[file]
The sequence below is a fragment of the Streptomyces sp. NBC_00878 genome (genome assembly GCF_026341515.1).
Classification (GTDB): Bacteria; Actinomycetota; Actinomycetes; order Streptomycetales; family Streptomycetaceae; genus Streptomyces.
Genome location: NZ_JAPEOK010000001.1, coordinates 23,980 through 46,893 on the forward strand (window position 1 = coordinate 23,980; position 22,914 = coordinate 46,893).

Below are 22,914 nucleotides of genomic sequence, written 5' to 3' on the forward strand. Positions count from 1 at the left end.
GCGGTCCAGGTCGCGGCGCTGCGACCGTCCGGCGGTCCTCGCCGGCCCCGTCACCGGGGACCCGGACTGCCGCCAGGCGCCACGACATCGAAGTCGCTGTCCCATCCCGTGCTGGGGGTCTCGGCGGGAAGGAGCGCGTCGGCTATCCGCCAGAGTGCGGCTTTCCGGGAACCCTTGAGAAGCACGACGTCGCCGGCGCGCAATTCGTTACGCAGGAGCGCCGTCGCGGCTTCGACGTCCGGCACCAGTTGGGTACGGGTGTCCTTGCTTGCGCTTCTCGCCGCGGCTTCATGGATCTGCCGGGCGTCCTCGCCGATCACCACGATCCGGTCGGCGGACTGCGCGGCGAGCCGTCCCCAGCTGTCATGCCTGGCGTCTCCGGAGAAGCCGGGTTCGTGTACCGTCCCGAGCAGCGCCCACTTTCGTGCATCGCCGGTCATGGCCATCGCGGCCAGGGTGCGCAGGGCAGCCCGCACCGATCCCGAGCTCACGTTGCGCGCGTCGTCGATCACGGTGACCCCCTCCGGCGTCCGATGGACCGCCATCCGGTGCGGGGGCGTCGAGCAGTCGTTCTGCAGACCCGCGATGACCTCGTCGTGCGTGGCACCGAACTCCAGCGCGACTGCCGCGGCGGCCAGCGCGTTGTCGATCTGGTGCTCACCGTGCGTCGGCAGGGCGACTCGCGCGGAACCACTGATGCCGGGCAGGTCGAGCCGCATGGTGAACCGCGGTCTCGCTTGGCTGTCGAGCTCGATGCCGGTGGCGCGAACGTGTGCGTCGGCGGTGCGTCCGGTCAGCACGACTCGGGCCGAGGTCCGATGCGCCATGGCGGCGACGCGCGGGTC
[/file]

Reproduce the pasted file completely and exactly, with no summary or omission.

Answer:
The sequence below is a fragment of the Streptomyces sp. NBC_00878 genome (genome assembly GCF_026341515.1).
Classification (GTDB): Bacteria; Actinomycetota; Actinomycetes; order Streptomycetales; family Streptomycetaceae; genus Streptomyces.
Genome location: NZ_JAPEOK010000001.1, coordinates 23,980 through 46,893 on the forward strand (window position 1 = coordinate 23,980; position 22,914 = coordinate 46,893).

Below are 22,914 nucleotides of genomic sequence, written 5' to 3' on the forward strand. Positions count from 1 at the left end.
GCGGTCCAGGTCGCGGCGCTGCGACCGTCCGGCGGTCCTCGCCGGCCCCGTCACCGGGGACCCGGACTGCCGCCAGGCGCCACGACATCGAAGTCGCTGTCCCATCCCGTGCTGGGGGTCTCGGCGGGAAGGAGCGCGTCGGCTATCCGCCAGAGTGCGGCTTTCCGGGAACCCTTGAGAAGCACGACGTCGCCGGCGCGCAATTCGTTACGCAGGAGCGCCGTCGCGGCTTCGACGTCCGGCACCAGTTGGGTACGGGTGTCCTTGCTTGCGCTTCTCGCCGCGGCTTCATGGATCTGCCGGGCGTCCTCGCCGATCACCACGATCCGGTCGGCGGACTGCGCGGCGAGCCGTCCCCAGCTGTCATGCCTGGCGTCTCCGGAGAAGCCGGGTTCGTGTACCGTCCCGAGCAGCGCCCACTTTCGTGCATCGCCGGTCATGGCCATCGCGGCCAGGGTGCGCAGGGCAGCCCGCACCGATCCCGAGCTCACGTTGCGCGCGTCGTCGATCACGGTGACCCCCTCCGGCGTCCGATGGACCGCCATCCGGTGCGGGGGCGTCGAGCAGTCGTTCTGCAGACCCGCGATGACCTCGTCGTGCGTGGCACCGAACTCCAGCGCGACTGCCGCGGCGGCCAGCGCGTTGTCGATCTGGTGCTCACCGTGCGTCGGCAGGGCGACTCGCGCGGAACCACTGATGCCGGGCAGGTCGAGCCGCATGGTGAACCGCGGTCTCGCTTGGCTGTCGAGCTCGATGCCGGTGGCGCGAACGTGTGCGTCGGCGGTGCGTCCGGTCAGCACGACTCGGGCCGAGGTCCGATGCGCCATGGCGGCGACGCGCGGGTC